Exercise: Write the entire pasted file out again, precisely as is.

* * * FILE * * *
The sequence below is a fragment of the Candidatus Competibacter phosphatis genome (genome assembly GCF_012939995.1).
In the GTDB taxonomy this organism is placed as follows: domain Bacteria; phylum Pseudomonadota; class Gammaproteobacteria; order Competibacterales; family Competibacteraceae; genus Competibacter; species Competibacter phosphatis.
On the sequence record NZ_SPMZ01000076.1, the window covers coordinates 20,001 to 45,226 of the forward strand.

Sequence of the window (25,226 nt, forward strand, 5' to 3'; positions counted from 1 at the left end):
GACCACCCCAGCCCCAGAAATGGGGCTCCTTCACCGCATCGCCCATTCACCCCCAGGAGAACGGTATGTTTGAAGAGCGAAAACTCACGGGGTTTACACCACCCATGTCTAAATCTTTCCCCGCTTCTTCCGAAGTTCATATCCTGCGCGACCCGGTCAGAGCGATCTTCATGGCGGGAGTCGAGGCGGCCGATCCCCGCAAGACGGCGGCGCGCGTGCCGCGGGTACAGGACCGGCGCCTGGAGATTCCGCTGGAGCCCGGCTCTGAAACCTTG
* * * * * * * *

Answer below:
The sequence below is a fragment of the Candidatus Competibacter phosphatis genome (genome assembly GCF_012939995.1).
In the GTDB taxonomy this organism is placed as follows: domain Bacteria; phylum Pseudomonadota; class Gammaproteobacteria; order Competibacterales; family Competibacteraceae; genus Competibacter; species Competibacter phosphatis.
On the sequence record NZ_SPMZ01000076.1, the window covers coordinates 20,001 to 45,226 of the forward strand.

Sequence of the window (25,226 nt, forward strand, 5' to 3'; positions counted from 1 at the left end):
GACCACCCCAGCCCCAGAAATGGGGCTCCTTCACCGCATCGCCCATTCACCCCCAGGAGAACGGTATGTTTGAAGAGCGAAAACTCACGGGGTTTACACCACCCATGTCTAAATCTTTCCCCGCTTCTTCCGAAGTTCATATCCTGCGCGACCCGGTCAGAGCGATCTTCATGGCGGGAGTCGAGGCGGCCGATCCCCGCAAGACGGCGGCGCGCGTGCCGCGGGTACAGGACCGGCGCCTGGAGATTCCGCTGGAGCCCGGCTCTGAAACCTTG